My work career would fall into the ‘pebble’ category of importance. It’s important, but not at the same level as quality time for family. Though I appreciate that there are people for whom work is a big rock, and that’s ok. I’ve come close to experiencing this when working for organizations that have a significant purpose – like reducing malaria in Zambia.

Family time is a priority for us, particularly in the next few years, as Mrs Chaos discussed in this post. You have approximately 10 years when you when your kids really want you around. After that you’re the one fighting for their attention.

Since we have 4 kids there is way TOO much sand in our lives (equally true after a visit to the beach). Mrs Chaos and I have some disagreements about what we would put into the sand category. She ascribes higher importance to things like dusting and vacuuming. I don’t have a scale small enough for these tasks. But where we do agree is that accumulating stuff is definitely adding sand to our jar.

Finding unicorns

Build a buffer between how much you earn and how much you spend.

Someone living paycheck to paycheck can’t begin to think about their big rocks until they’ve dumped all their work pebbles into the jar. Because losing that paycheck would be disastrous. That might mean both parents giving the best 50 hours of their week to a job / commuting. Which results in sacrificing family time, hobbies, exercise, or sleep because there is simply not enough space left in their jar for all the big rocks.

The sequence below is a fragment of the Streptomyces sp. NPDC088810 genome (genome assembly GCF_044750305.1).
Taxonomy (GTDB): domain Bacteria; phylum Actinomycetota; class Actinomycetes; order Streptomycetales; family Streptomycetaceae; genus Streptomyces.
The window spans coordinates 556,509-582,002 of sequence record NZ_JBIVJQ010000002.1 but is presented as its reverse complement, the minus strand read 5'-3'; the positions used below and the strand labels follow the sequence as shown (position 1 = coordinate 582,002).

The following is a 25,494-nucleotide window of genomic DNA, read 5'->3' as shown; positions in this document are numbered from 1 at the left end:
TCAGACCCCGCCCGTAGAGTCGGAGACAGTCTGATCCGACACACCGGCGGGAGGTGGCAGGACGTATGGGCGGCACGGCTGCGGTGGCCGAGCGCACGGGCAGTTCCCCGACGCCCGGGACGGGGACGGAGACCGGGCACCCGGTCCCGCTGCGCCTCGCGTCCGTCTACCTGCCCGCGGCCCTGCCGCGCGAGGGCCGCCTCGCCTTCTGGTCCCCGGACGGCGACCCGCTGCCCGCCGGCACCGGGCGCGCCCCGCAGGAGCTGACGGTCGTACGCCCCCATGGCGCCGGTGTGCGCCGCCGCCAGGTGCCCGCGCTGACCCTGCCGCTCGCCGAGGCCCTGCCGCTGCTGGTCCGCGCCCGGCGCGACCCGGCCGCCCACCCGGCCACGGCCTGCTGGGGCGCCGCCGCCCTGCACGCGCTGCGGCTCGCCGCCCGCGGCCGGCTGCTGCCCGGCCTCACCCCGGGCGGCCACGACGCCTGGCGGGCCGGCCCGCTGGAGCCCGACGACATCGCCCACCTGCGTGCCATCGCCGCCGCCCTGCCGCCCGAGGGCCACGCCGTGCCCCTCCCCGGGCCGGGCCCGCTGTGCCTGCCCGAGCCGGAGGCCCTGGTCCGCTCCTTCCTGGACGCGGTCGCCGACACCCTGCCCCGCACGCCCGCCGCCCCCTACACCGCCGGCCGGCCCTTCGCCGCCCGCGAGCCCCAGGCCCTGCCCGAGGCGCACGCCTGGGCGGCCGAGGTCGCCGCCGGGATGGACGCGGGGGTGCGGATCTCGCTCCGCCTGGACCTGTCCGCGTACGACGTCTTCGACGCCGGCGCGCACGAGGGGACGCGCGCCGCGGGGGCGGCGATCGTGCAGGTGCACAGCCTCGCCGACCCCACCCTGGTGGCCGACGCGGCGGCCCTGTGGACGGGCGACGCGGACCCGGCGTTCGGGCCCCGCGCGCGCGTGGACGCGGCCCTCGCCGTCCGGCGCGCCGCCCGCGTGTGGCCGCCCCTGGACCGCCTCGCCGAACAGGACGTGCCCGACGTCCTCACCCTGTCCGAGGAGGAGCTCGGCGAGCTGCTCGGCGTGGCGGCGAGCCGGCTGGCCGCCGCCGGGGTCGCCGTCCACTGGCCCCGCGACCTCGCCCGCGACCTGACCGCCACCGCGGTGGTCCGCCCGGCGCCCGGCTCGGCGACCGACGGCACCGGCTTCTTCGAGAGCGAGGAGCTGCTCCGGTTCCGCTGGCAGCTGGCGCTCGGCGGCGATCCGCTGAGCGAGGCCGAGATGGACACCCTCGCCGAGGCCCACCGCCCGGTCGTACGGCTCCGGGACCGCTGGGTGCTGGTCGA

The only way to get more of your bigger rocks into your jar is to build a buffer between how much you earn and how much you spend.

I realize that building a buffer is WAY more difficult if you’re a single working parent or in a lower income job, especially in the current COVID climate. But many of us use low-income levels as an excuse for not creating margin whilst regularly succumbing to the siren call of Amazon or the easy option of eating out.

Once you have enough of a buffer, you’ve got Finding Unicorn money – at least I think that’s what JL Collins means when he talks about FU money.

It means that when an unbearable boss ‘asks’ you to come in at the weekend to re-staple your TPS reports, you have the option to quit and tell him you’d rather go Find Unicorns. Or if your organization decides they want to save money by moving their office to a high-risk death star, you don’t have to move with them. And since you’ve got a financial buffer, you can take your time finding the right job.

Take time to figure out what your big rocks are.

Do you even know your big rocks?